2000 Bluefish Stock Assessment

This stock assessment, produced in 2001, addresses commercial and recreational landings, effort, condition of the stock, and additonal statistics.

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The 2000 update of the quota and stock assessment of bluefish,
Pomatomus saltatrix, on Florida's Atlantic coast

Robert G. Muller
Florida Fish and Wildlife Conservation Commission
Florida Marine Research Institute
St. Petersburg, FL
June 15, 2001

EXECUTIVE SUMMARY

Commercial landings and effort were updated through 2000 but some of the data are still unedited and are considered preliminary for 2000. The commercial landings in 2000 of 140,987 pounds were less than the 877,000 pound commercial quota. No commercial trips exceeded the 7,500 pound trip limit. Gill nets remain the primary gear for harvesting bluefish and the low landings in recent years reflect the elimination of gill nets from state waters. Commercial catch rates in 2000 were less than those in 1999 and more similar to the rates in the 1980s and early 1990s.

Recreational landings and interview information was updated through 2000. Recreational landings were up from 1999 but still low. However, the recreational standardized total catch rates were also up when compared to those in 1999 and continue a generally increasing trend.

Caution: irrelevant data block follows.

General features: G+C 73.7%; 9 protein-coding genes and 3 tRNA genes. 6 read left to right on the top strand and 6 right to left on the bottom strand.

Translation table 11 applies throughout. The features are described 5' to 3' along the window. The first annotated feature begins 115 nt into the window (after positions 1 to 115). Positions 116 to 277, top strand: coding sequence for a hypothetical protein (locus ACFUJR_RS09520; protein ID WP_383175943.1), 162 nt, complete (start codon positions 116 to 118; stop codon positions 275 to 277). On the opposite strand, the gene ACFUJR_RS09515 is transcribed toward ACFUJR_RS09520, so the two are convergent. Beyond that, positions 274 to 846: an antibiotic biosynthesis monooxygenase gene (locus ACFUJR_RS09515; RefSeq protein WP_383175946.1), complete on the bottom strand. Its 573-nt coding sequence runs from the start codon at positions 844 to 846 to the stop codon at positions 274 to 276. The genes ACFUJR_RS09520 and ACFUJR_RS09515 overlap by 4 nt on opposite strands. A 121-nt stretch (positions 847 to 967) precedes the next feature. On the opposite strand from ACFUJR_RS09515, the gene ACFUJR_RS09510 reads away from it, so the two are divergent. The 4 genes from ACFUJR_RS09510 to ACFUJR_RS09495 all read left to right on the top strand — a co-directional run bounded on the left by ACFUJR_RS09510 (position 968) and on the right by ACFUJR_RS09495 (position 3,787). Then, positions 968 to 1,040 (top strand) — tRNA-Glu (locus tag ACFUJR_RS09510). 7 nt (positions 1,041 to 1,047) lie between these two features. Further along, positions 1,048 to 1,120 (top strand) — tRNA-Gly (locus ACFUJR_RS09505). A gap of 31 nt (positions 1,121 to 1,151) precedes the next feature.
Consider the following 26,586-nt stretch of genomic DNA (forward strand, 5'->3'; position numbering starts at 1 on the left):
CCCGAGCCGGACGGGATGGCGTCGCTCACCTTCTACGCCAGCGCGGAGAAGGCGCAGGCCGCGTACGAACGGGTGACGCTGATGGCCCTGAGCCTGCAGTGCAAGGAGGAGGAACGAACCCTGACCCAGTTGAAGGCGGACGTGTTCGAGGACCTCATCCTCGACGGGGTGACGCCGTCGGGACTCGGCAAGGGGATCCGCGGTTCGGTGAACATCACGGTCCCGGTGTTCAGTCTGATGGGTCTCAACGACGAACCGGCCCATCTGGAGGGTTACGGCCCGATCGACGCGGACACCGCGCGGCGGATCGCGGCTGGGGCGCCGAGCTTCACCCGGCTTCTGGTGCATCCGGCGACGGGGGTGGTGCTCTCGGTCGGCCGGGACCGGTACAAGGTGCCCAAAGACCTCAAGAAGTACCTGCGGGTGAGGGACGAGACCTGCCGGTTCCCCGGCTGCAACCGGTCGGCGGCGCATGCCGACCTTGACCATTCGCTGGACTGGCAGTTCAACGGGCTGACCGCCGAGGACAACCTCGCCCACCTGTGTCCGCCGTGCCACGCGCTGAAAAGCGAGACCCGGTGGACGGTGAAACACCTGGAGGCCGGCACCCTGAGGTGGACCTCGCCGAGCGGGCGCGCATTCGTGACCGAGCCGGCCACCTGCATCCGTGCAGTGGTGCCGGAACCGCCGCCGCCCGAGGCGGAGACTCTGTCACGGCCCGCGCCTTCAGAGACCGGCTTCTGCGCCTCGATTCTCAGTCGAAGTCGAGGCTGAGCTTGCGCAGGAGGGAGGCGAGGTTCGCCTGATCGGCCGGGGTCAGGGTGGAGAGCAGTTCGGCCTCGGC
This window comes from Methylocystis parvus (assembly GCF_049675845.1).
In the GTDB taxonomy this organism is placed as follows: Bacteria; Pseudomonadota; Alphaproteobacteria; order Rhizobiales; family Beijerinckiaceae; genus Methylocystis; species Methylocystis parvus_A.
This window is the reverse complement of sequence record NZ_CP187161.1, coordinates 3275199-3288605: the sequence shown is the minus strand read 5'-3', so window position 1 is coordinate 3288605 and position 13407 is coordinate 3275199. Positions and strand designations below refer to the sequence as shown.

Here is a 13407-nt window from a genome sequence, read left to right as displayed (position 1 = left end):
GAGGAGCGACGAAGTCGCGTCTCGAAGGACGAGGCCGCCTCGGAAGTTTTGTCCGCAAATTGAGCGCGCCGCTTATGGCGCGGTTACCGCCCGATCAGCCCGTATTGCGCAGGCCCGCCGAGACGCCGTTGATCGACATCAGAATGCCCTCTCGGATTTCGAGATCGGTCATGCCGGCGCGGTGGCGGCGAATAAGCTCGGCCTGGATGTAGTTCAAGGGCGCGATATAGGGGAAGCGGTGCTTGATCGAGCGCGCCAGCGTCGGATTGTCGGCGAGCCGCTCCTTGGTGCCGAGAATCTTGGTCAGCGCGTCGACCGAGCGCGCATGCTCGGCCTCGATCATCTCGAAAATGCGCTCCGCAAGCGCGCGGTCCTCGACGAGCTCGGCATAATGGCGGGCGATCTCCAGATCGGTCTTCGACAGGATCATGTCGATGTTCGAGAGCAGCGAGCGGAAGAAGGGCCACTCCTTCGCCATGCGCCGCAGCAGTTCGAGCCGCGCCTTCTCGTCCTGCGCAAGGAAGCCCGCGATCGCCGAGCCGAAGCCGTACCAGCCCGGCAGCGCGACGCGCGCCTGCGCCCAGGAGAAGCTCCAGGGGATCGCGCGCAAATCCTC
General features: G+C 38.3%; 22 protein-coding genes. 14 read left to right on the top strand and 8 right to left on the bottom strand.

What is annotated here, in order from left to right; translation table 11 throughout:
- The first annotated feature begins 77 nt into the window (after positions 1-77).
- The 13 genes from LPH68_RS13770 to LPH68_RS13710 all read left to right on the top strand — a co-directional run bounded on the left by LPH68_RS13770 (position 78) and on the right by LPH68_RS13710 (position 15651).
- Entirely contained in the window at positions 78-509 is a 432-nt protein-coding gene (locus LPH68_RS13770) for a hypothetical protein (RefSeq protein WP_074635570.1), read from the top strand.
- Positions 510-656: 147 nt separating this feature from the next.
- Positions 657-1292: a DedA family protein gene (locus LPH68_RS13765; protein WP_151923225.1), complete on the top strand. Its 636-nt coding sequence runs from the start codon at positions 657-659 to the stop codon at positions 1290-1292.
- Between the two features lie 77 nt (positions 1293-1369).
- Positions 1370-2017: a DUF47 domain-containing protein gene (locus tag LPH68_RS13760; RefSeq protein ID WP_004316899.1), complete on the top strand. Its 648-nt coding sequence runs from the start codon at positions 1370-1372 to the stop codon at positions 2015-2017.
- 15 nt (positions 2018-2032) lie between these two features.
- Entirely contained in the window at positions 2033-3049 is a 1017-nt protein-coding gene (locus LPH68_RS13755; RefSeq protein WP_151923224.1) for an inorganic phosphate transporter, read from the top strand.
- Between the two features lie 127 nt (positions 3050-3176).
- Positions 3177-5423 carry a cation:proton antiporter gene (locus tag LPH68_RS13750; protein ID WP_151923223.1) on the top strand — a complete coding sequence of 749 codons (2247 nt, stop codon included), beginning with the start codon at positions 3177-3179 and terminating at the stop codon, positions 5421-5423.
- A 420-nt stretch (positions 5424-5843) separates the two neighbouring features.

This update does not include any new headboat data but the time series was extended back to 1981.

The condition of the stock was assessed using a modified De Lury model which estimates the numbers of recruits that would be necessary to enter the fishery in order to produce the observed catches. In the course of identifying recruits, the model estimates the landings by sector, the catchability coefficients by sector and period, the numbers of fish at the beginning of each year, the average population during each year, and the instantaneous fishing mortality rates for each year. This year's model included data back to 1981 and calculated separate catchability coefficients for the period of 1981-1992 for all sectors, 1993-2000 for the recreational and headboat sectors, and 1993-1995 and 1996-2000 for the commercial which captures the effect of eliminating gill nets from state waters.

The model estimated a dramatic increase in population in 1994 and very low fishing mortality rates (about 0.10 or less per year) after 1995.

Under-sized fish are still being landed in all sectors but compliance has been good with the ten-fish bag limit and the commercial quota.


For other information:
Stock assessments for finfish and invertebrates
Bluefish species account
.



FWC Facts:
Two crappie species exist in Florida. Black crappie occur throughout the state, but white crappie occur in just two Panhandle rivers.

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